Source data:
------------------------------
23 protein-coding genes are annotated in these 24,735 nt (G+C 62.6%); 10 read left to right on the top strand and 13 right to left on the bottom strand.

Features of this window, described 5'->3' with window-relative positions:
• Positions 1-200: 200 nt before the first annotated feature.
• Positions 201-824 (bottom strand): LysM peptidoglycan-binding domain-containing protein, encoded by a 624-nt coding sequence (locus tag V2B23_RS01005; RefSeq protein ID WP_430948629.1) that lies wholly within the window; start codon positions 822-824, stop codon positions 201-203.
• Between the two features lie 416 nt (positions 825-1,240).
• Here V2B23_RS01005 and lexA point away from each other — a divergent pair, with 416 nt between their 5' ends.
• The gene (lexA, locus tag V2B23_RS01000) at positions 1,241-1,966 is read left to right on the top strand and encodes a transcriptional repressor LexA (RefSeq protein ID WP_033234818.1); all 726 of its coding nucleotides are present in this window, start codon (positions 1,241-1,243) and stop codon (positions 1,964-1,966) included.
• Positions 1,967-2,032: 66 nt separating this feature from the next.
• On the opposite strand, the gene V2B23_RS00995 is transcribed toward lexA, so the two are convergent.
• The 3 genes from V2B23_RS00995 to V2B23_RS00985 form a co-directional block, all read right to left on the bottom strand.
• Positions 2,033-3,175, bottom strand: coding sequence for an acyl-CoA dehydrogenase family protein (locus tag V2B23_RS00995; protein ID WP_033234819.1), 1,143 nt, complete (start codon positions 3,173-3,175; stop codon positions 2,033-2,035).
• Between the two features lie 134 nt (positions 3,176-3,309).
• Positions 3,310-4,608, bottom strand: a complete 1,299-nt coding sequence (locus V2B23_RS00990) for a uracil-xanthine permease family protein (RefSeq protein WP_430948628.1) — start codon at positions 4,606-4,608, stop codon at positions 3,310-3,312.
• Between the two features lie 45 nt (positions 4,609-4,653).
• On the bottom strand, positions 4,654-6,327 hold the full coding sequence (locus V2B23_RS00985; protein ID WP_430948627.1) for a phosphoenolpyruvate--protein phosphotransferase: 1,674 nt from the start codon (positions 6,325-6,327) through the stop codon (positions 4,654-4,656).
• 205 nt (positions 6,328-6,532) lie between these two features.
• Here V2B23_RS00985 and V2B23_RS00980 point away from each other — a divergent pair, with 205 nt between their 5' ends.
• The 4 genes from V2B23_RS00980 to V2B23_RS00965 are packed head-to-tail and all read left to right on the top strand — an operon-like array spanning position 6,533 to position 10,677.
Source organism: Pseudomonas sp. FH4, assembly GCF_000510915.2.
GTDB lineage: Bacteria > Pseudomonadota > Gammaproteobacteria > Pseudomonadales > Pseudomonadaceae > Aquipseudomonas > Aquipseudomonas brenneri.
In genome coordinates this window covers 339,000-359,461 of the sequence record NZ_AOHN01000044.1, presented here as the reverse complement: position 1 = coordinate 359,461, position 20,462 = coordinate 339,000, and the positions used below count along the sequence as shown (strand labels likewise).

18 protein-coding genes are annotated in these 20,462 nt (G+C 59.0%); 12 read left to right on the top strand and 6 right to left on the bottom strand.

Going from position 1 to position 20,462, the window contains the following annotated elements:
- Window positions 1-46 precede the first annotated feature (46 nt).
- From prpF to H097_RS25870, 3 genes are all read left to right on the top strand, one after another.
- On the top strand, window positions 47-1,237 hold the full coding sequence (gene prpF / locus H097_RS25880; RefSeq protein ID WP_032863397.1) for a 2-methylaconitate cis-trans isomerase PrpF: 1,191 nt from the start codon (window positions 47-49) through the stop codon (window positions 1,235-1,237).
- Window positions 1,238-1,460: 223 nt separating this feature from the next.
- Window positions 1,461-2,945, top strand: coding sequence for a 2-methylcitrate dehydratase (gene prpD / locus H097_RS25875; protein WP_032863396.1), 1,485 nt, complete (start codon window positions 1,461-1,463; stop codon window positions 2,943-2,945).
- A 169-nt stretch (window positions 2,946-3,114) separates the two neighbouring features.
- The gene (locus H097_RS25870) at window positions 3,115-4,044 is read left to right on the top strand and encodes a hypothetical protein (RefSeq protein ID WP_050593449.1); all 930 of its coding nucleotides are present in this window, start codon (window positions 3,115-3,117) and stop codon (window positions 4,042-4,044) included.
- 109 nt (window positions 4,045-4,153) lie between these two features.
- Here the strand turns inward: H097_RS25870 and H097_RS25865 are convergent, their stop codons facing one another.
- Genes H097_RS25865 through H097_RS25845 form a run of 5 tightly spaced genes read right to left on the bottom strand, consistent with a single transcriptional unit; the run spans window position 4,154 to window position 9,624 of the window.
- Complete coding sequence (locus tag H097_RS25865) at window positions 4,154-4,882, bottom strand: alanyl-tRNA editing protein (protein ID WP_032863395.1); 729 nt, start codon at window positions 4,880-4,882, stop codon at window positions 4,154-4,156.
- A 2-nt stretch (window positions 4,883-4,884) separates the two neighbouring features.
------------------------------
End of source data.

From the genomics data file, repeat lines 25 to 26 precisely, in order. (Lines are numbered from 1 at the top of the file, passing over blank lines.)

- From prpF to H097_RS25870, 3 genes are all read left to right on the top strand, one after another.
- On the top strand, window positions 47-1,237 hold the full coding sequence (gene prpF / locus H097_RS25880; RefSeq protein ID WP_032863397.1) for a 2-methylaconitate cis-trans isomerase PrpF: 1,191 nt from the start codon (window positions 47-49) through the stop codon (window positions 1,235-1,237).